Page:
“The quality of your elder plurality determines the health of your church.” This is the premise that undergirds Dave Harvey’s new offering, The Plurality Principle. The subtitle, How to Build and Maintain a Thriving Church Leadership Team, nicely summarizes this practical volume’s essence.
Harvey prepares readers for this thought-provoking journey by providing a short roadmap. Five observations will keep leadership teams on track and moving in a Godward direction:
- How healthy pluralities keep the church moving forward.
- How healthy plurals can be designed to work.
- How healthy pluralities create a context for elder care.
- How healthy pluralities offer authentic community that’s characterized by vulnerability, honesty, and growth through self-disclosure.
In what follows, the author presents the biblical case for a plurality of elders in the local church. He adds, “A plural-leadership model is foundational for the local church. Plurality not only reflects the co-equality, unity, and community expressed by the Trinity (2 Cor. 13:14; Eph. 4:4-6; 1 Pet. 1:2; Jude 20-21). It serves the church in at least six other ways.”
- Plurality embodies and expresses the NT principle of interdependence and the diversity of gifts among members of Christ’s body (Rom. 14:4-6; 1 Cor. 12).
- Plurality acknowledges human limitations by recognizing that no one elder or bishop can possess the full complement of gifts God intends to use to bless and build the church (1 Cor. 12:21).
- Plurality creates a leadership structure where men must model the unity to which God calls the whole church (John 17:23; Rom. 15:5; Eph. 4:3; Col. 3:14.
- Plurality creates a community of care, support, and accountability that guards the calling, life, and doctrine of the leaders (1 Tim. 4:14, 16; Titus 1:6-9).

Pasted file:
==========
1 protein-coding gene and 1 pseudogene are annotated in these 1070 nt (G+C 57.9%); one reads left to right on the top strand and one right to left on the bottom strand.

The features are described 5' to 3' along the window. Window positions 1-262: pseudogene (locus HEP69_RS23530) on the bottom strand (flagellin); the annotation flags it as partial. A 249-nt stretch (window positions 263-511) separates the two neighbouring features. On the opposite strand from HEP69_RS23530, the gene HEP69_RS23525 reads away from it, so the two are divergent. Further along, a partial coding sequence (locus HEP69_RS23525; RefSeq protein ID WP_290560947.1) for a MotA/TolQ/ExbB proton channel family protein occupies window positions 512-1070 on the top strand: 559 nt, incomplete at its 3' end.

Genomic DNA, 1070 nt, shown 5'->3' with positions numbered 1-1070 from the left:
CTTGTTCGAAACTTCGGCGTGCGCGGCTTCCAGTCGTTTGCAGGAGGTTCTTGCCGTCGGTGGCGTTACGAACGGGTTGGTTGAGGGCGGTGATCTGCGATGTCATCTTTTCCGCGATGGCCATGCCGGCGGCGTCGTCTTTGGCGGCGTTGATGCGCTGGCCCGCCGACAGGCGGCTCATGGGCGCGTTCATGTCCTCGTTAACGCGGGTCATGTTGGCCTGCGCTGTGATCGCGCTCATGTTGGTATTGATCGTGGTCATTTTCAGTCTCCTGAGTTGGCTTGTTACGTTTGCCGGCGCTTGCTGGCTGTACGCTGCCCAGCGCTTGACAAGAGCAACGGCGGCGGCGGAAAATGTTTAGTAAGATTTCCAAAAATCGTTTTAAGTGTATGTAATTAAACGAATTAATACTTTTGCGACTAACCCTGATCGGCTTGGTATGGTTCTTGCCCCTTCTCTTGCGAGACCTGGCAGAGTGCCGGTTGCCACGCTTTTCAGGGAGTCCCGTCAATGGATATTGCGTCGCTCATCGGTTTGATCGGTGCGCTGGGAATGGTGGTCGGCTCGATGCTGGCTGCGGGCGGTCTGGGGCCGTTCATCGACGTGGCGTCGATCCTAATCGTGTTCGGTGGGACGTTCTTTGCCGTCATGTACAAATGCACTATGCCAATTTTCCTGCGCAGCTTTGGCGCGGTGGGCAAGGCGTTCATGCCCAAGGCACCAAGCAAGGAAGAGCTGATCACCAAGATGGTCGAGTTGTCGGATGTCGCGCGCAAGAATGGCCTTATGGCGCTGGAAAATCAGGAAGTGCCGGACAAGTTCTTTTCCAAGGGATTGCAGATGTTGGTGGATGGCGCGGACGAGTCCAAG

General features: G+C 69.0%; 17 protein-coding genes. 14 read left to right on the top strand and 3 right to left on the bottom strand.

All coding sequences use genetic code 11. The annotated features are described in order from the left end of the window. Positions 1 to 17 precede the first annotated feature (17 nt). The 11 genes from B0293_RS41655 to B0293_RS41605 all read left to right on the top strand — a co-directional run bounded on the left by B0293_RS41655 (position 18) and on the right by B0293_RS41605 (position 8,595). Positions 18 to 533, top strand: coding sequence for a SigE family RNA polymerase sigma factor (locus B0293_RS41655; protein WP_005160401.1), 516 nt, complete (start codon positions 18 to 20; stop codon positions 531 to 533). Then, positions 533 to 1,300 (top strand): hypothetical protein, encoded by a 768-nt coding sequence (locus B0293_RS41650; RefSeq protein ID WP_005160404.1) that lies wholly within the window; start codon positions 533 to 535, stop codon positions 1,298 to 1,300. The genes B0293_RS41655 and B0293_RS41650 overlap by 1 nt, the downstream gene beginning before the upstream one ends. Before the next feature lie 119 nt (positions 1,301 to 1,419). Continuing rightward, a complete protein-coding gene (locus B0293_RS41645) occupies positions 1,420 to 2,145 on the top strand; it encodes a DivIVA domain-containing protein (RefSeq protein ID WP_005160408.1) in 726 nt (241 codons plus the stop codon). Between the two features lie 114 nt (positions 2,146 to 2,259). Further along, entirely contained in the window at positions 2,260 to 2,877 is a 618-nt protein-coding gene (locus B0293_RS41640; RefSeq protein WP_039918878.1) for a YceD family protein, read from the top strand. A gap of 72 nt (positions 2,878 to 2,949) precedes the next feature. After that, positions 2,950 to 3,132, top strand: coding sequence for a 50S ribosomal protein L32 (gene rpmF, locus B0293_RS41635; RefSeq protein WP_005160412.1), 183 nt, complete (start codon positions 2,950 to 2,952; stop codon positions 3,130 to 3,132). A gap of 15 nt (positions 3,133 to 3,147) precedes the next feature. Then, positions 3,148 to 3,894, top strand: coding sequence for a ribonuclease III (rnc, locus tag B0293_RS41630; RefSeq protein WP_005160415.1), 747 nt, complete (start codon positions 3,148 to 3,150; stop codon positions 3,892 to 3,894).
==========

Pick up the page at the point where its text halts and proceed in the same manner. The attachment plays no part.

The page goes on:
- Plurality provides a mechanism to deal wisely and collaboratively with the institutional necessities of the local church.
- Plurality contradicts the idea of a singular genius and replaces it with what the Bible calls an “abundance of counselors” (Prov. 11:14; 24:6) who collaborate, lead, and guide the church together.
Additionally, Harvey builds a case for the “first among equals” and offers practical advice for senior pastors. Building a culture of care and accountability is at the heart of the book.
Throughout, the author ably defends the original theme of the “plurality principle.” His book is a helpful addition to a growing body of books that address biblical eldership.
Dr. David Steele has been in pastoral ministry since 1991. He holds BS and MA degrees from Multnomah University and Multnomah Biblical Seminary and a D. Min from Bakke Graduate University. Following graduation from Multnomah University, he served eight years as Pastor to Students at Lacey Chapel. In 2000, he became the Pastor of Theology at First Baptist Church in La Grande, Oregon where he served for over eleven years. In 2012, he became the Senior Pastor at Christ Fellowship in Everson, Washington.
He is the author of Bold Reformer: Celebrating the Gospel-Centered Convictions of Martin Luther, A Godward Gaze: The Holy Pursuit of John Calvin, and The White Flag: When Compromise Cripples the Church.
At Christ Fellowship he leads the staff, serves as the Pastor for preaching and vision casting, and oversees Veritas (adult theological education) and Iron Men (men’s leadership development).
His personal mission is to positively influence people, impact the world one person at a time and to glorify God by enjoying him forever. His passion in ministry is preaching, teaching, and leadership development. Specifically, his aim is to educate the mind, engage the affections, equip the whole person, and encourage God-centered living that treasures Christ above all things.
He and his wife, Gerrene were married in 1991 and they have two children.